Incompressible Flow and the Finite Element Method, Volume 2, Isothermal Laminar FlowISBN: 9780471492504
632 pages
June 2000

Description
This comprehensive twovolume reference covers the application of
the finite element method to incompressible flows in fluid
mechanics, addressing the theoretical background and the
development of appropriate numerical methods applied to their
solution.
Volume One provides extensive coverage of the prototypical fluid mechanics equation: the advectiondiffusion equation. For both this equation and the equations of principal interest  the NavierStokes equations (covered in detail in Volume Two)  a discussion of both the continuous and discrete equations is presented, as well as explanations of how to properly march the timedependent equations using smart implicit methods. Boundary and initial conditions, so important in applications, are carefully described and discussed, including wellposedness. The important role played by the pressure, so confusing in the past, is carefully explained.
The book explains and emphasizes consistency in six areas:
* consistent mass matrix
* consistent pressure Poisson equation
* consistent penalty methods
* consistent normal direction
* consistent heat flux
* consistent forces
Fully indexed and referenced, this book is an essential reference tool for all researchers, students and applied scientists in incompressible fluid mechanics.
Volume One provides extensive coverage of the prototypical fluid mechanics equation: the advectiondiffusion equation. For both this equation and the equations of principal interest  the NavierStokes equations (covered in detail in Volume Two)  a discussion of both the continuous and discrete equations is presented, as well as explanations of how to properly march the timedependent equations using smart implicit methods. Boundary and initial conditions, so important in applications, are carefully described and discussed, including wellposedness. The important role played by the pressure, so confusing in the past, is carefully explained.
The book explains and emphasizes consistency in six areas:
* consistent mass matrix
* consistent pressure Poisson equation
* consistent penalty methods
* consistent normal direction
* consistent heat flux
* consistent forces
Fully indexed and referenced, this book is an essential reference tool for all researchers, students and applied scientists in incompressible fluid mechanics.
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Table of Contents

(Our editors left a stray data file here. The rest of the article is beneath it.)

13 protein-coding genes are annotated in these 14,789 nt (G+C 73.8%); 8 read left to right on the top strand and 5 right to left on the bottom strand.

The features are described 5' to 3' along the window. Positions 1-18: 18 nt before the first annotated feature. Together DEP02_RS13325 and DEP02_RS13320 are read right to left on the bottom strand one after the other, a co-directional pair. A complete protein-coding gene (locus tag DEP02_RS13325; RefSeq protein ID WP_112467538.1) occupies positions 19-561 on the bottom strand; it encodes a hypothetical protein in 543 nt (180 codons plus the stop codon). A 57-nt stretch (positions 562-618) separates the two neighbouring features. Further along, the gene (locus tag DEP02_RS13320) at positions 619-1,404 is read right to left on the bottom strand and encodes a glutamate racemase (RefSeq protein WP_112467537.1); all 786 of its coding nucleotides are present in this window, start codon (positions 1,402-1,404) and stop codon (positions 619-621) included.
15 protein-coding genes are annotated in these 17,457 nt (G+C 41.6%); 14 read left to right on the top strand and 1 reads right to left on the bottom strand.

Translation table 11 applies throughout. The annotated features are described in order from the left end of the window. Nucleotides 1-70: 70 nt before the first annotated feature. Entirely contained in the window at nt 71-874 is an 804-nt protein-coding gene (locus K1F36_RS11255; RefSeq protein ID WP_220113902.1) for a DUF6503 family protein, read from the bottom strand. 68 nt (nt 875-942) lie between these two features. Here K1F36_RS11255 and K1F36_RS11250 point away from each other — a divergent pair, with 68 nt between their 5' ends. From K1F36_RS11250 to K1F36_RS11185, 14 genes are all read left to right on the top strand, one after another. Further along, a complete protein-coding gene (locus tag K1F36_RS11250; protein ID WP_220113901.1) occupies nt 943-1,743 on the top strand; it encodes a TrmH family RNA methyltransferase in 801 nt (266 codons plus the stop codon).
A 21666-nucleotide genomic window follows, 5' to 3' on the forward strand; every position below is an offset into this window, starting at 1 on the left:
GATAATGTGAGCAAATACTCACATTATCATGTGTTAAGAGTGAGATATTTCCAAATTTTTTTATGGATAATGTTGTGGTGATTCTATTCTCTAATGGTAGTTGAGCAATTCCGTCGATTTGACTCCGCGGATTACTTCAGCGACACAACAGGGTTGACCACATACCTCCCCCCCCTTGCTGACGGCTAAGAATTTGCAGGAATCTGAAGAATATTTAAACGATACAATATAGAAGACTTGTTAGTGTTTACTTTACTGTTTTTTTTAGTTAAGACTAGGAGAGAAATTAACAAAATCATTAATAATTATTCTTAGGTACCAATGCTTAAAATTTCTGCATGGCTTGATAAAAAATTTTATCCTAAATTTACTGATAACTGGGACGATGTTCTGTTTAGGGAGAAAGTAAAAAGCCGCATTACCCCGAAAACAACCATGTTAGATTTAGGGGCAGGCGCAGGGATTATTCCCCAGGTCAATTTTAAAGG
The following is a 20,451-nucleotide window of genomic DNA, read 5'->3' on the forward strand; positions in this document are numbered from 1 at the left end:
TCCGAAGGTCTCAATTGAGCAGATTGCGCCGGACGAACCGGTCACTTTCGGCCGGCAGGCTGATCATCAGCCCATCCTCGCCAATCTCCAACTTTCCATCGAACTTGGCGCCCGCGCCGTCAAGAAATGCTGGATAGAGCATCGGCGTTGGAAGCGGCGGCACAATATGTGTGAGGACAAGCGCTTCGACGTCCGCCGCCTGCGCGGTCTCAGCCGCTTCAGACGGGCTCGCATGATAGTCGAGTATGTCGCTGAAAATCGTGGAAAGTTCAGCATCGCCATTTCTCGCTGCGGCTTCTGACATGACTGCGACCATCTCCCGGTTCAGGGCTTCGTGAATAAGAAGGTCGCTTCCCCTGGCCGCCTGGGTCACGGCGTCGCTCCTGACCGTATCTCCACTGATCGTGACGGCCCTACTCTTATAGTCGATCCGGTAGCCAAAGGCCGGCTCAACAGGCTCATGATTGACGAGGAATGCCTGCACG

Glossary of Abbreviations
Preface and Introduction
3. The NavierStokes Equations
3.1 Notational Introduction
3.2 The Continuum Equations
3.3 Alternate Forms of the Viscous Term
3.4 Alternate Forms of the NonLinear Term
3.5 Derived Equations
3.6 Alternate Statements of the NS Equations
3.7 Special Cases of Interest
3.8 Boundary Conditions
3.9 Initial Conditions (and WellPosedness)
3.10 Interim Summary
3.11 Global Conservation Laws
3.12 Weak Form of the PDE's /
Natural Boundary Conditions (NBC's)
3.13 The Finite Element Equations /
Discretization of the Weak Form
3.14 A Control Volume Finite Element Method
3.15 Variational Principles for Potential and Stokes Flow
3.16 Solution Methods for the Semi_Discretized TimeDependent (and Steady) Equations
3.17 Aliasing and Aliasing Instability, Linear and NonLinear
3.18 A New Look at Two Old Finite Difference Methods
3.19 Numerical Example 
Implusive Start
3.20 Closure: Some Additional Remarks on the Pressure
4. Derived Quantities
4.1 Introduction
4.2 Two Dimensions
4.3 Three Dimensions
Appendix 1 Some Element Matrix
A.1.1 Advection Diffusion Matrices
A.1.2 OneDimensional Element Matrices
A.1.3 TwoDimensional Element Matrices
A.1.4 NavierStokes: Additional Matrices
A.1.5 TwoDimensional Control Volume Finite Element Matrices
Appendix 2 Further Comparison of Finite Elements and Finite
Volumes
A.2.1 Introduction
A.2.2 Viewpoint One
A.2.3 Viewpoint Two
Appendix 3 Projections, Orthagonal and Not and Projection Methods
A.3.1 Introduction
A.3.2 Scalar Projections
A.3.3 Vector Projections
References
Author Index
Subject Index
Preface and Introduction
3. The NavierStokes Equations
3.1 Notational Introduction
3.2 The Continuum Equations
3.3 Alternate Forms of the Viscous Term
3.4 Alternate Forms of the NonLinear Term
3.5 Derived Equations
3.6 Alternate Statements of the NS Equations
3.7 Special Cases of Interest
3.8 Boundary Conditions
3.9 Initial Conditions (and WellPosedness)
3.10 Interim Summary
3.11 Global Conservation Laws
3.12 Weak Form of the PDE's /
Natural Boundary Conditions (NBC's)
3.13 The Finite Element Equations /
Discretization of the Weak Form
3.14 A Control Volume Finite Element Method
3.15 Variational Principles for Potential and Stokes Flow
3.16 Solution Methods for the Semi_Discretized TimeDependent (and Steady) Equations
3.17 Aliasing and Aliasing Instability, Linear and NonLinear
3.18 A New Look at Two Old Finite Difference Methods
3.19 Numerical Example 
Implusive Start
3.20 Closure: Some Additional Remarks on the Pressure
4. Derived Quantities
4.1 Introduction
4.2 Two Dimensions
4.3 Three Dimensions
Appendix 1 Some Element Matrix
A.1.1 Advection Diffusion Matrices
A.1.2 OneDimensional Element Matrices
A.1.3 TwoDimensional Element Matrices
A.1.4 NavierStokes: Additional Matrices
A.1.5 TwoDimensional Control Volume Finite Element Matrices
Appendix 2 Further Comparison of Finite Elements and Finite
Volumes
A.2.1 Introduction
A.2.2 Viewpoint One
A.2.3 Viewpoint Two
Appendix 3 Projections, Orthagonal and Not and Projection Methods
A.3.1 Introduction
A.3.2 Scalar Projections
A.3.3 Vector Projections
References
Author Index
Subject Index
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